I'm in the Money!

Trip Start Oct 31, 2012
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Trip End Nov 11, 2012


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Flag of Monaco  , Italian Riviera,
Tuesday, November 6, 2012

The train ride to Monaco was unreal, leading us down the coastline of the French Riviera. There are no better words to describe Monte Carlo other than posh, lux, and impeccable.
When Sami and I arrived in this little city, we were amazed at how well groomed the town looked. It oozed wealth with offices to buy super yachts, private jets, and the rarest of European sports cars.
After settling into our hotel, we visited Price Albert of Monaco's palace which sat atop a hill overlooking the city and lavish ports. We were amazed at how large these yachts appeared even after climbing the steep, winding and narrow walkway up to the palace. Some were the size of a modest American home. The palace itself was anything but modest and was surrounded by old cannons with neatly piled pyramids of ammunition.
We walked down to the ports to a carnival boardwalk that strongly felt out of place as it cheapened the fact that we were walking amongst multi-million dollar vessels. This area must have been inspired by the many families and tourists who vacation here, but it was the last thing we expected to see in this affluent community.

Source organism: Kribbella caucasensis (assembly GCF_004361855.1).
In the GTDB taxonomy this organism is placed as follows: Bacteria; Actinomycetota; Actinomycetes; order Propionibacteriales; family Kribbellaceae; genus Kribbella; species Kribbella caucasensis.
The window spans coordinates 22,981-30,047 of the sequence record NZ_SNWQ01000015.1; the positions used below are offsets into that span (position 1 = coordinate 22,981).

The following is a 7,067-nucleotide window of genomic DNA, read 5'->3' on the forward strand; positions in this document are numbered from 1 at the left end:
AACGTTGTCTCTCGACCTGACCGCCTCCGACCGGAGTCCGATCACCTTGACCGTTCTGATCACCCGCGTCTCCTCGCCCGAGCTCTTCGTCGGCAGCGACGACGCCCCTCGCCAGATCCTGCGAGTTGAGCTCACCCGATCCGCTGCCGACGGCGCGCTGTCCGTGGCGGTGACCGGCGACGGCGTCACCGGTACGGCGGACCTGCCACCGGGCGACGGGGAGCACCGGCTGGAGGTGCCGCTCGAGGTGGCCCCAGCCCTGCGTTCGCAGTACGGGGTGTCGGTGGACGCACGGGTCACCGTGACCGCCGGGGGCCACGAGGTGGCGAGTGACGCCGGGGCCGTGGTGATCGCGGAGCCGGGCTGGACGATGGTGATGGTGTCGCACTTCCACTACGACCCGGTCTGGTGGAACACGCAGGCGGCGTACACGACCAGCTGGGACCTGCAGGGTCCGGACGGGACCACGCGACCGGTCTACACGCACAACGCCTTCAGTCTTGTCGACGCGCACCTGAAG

From the ports we walked to the other side of the small country to find beaches, mostly following the Grand Prix race route. Once at the beach, we sat at a table right on the sand and enjoyed a lunch in the afternoon sun.
Our next stop took us through a neighborhood which made Rodeo Drive feel dirty and cheap. Only the finest retailers in the world were here and the precision of the landscaping was impeccable.
Next was one of the main reasons for choosing our journey along the French Riviera - The Monte Carlo Casino. This is the place that put the "Martini, Up. Shaken, not stirred" on the map. Sami was thrilled to experience this, and I was ever more in awe at the architecture of the building. While the bar and chandeliers glowed with crystals, we were both surprised at the size of the main room which contained only 9 tables. An offshoot from the main room was an open parlor which required gentlemen to wear a jacket and tie, however the terrace overlooking the ocean connected to this room, which housed roulette and craps tables was closed for the season.
At the Monte Carlo Casino, we played a few hands of 21 and walked away winners. It wasn't until we went into the Sun Casino at the Fairmont hotel to play craps (since craps wasn't unavailable at the main casino) that Monte Carlo had the last laugh.
Later that evening we strolled back to our hotel and through the carnival, which surprisingly was the busiest area of the city. We stopped in the small neighborhood just below our hotel for dinner, a nicoise salad and of course...pizza.
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